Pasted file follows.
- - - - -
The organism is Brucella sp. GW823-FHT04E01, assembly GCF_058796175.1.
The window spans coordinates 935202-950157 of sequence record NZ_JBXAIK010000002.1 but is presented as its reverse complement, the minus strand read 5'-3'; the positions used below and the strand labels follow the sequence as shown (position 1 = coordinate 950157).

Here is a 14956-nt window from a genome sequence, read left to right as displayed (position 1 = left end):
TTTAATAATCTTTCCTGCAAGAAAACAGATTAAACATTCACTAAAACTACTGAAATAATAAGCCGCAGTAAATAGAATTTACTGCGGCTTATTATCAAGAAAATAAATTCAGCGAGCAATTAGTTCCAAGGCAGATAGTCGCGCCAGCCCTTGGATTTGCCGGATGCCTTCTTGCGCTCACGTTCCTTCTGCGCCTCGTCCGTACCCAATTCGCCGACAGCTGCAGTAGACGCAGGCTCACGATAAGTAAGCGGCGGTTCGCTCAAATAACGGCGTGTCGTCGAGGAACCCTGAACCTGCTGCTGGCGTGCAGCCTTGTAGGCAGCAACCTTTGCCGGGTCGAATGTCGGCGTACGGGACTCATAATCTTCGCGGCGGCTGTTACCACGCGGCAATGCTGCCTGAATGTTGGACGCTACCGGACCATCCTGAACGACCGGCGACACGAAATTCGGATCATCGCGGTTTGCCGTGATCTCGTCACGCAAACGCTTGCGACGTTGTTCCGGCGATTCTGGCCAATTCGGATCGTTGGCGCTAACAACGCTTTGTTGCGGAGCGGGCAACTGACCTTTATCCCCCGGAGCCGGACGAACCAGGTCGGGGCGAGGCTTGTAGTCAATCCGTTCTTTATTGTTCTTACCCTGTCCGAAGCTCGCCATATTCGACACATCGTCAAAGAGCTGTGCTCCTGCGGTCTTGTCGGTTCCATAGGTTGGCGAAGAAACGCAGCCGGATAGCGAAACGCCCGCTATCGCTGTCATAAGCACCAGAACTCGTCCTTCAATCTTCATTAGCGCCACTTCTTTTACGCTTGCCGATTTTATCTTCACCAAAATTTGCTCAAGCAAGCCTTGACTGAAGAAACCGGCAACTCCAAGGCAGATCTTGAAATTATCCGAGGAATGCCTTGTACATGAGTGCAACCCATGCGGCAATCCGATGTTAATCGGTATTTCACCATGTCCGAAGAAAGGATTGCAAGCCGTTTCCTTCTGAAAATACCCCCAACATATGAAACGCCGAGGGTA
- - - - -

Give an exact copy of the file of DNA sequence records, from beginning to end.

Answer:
The organism is Brucella sp. GW823-FHT04E01, assembly GCF_058796175.1.
The window spans coordinates 935202-950157 of sequence record NZ_JBXAIK010000002.1 but is presented as its reverse complement, the minus strand read 5'-3'; the positions used below and the strand labels follow the sequence as shown (position 1 = coordinate 950157).

Here is a 14956-nt window from a genome sequence, read left to right as displayed (position 1 = left end):
TTTAATAATCTTTCCTGCAAGAAAACAGATTAAACATTCACTAAAACTACTGAAATAATAAGCCGCAGTAAATAGAATTTACTGCGGCTTATTATCAAGAAAATAAATTCAGCGAGCAATTAGTTCCAAGGCAGATAGTCGCGCCAGCCCTTGGATTTGCCGGATGCCTTCTTGCGCTCACGTTCCTTCTGCGCCTCGTCCGTACCCAATTCGCCGACAGCTGCAGTAGACGCAGGCTCACGATAAGTAAGCGGCGGTTCGCTCAAATAACGGCGTGTCGTCGAGGAACCCTGAACCTGCTGCTGGCGTGCAGCCTTGTAGGCAGCAACCTTTGCCGGGTCGAATGTCGGCGTACGGGACTCATAATCTTCGCGGCGGCTGTTACCACGCGGCAATGCTGCCTGAATGTTGGACGCTACCGGACCATCCTGAACGACCGGCGACACGAAATTCGGATCATCGCGGTTTGCCGTGATCTCGTCACGCAAACGCTTGCGACGTTGTTCCGGCGATTCTGGCCAATTCGGATCGTTGGCGCTAACAACGCTTTGTTGCGGAGCGGGCAACTGACCTTTATCCCCCGGAGCCGGACGAACCAGGTCGGGGCGAGGCTTGTAGTCAATCCGTTCTTTATTGTTCTTACCCTGTCCGAAGCTCGCCATATTCGACACATCGTCAAAGAGCTGTGCTCCTGCGGTCTTGTCGGTTCCATAGGTTGGCGAAGAAACGCAGCCGGATAGCGAAACGCCCGCTATCGCTGTCATAAGCACCAGAACTCGTCCTTCAATCTTCATTAGCGCCACTTCTTTTACGCTTGCCGATTTTATCTTCACCAAAATTTGCTCAAGCAAGCCTTGACTGAAGAAACCGGCAACTCCAAGGCAGATCTTGAAATTATCCGAGGAATGCCTTGTACATGAGTGCAACCCATGCGGCAATCCGATGTTAATCGGTATTTCACCATGTCCGAAGAAAGGATTGCAAGCCGTTTCCTTCTGAAAATACCCCCAACATATGAAACGCCGAGGGTA